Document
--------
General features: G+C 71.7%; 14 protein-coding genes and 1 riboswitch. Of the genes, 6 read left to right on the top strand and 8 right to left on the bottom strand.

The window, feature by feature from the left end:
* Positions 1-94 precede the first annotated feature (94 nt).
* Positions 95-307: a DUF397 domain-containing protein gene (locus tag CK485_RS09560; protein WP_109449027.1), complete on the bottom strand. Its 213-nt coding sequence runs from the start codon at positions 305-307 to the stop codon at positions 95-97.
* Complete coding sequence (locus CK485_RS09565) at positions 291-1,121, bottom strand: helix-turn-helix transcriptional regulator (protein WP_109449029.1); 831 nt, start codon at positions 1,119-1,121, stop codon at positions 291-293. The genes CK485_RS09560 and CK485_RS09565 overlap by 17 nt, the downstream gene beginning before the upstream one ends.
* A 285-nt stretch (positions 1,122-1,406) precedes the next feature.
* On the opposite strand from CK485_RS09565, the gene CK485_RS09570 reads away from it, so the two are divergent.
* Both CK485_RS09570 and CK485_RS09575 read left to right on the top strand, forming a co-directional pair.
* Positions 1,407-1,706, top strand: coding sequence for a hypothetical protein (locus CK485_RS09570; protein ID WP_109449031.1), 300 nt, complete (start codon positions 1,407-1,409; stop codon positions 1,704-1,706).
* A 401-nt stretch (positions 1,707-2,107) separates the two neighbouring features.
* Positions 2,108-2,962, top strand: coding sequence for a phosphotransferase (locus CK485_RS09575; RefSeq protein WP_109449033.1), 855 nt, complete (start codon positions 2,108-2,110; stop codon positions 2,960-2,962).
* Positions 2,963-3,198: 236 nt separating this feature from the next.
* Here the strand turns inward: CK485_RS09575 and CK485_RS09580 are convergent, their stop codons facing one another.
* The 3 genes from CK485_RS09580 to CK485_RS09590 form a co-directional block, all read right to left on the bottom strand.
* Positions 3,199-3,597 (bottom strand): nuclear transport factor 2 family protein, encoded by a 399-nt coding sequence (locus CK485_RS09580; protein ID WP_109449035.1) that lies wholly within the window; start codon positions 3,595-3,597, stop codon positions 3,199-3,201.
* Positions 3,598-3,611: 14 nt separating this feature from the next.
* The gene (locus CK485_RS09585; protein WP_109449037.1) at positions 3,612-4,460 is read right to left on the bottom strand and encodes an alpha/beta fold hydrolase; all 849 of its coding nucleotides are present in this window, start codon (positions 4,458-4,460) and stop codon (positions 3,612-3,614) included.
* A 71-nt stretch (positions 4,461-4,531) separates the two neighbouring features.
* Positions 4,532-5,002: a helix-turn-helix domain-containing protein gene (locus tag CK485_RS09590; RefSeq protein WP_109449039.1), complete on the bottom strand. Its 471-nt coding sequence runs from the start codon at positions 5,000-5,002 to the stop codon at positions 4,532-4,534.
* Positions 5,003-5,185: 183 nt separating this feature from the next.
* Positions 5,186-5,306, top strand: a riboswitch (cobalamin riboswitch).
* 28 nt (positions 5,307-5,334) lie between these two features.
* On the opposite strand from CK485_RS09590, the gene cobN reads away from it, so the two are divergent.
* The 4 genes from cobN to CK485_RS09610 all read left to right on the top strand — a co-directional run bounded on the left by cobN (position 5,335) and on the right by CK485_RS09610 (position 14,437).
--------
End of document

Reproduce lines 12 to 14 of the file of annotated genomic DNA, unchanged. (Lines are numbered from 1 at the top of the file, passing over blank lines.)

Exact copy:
* Positions 2,963-3,198: 236 nt separating this feature from the next.
* Here the strand turns inward: CK485_RS09575 and CK485_RS09580 are convergent, their stop codons facing one another.
* The 3 genes from CK485_RS09580 to CK485_RS09590 form a co-directional block, all read right to left on the bottom strand.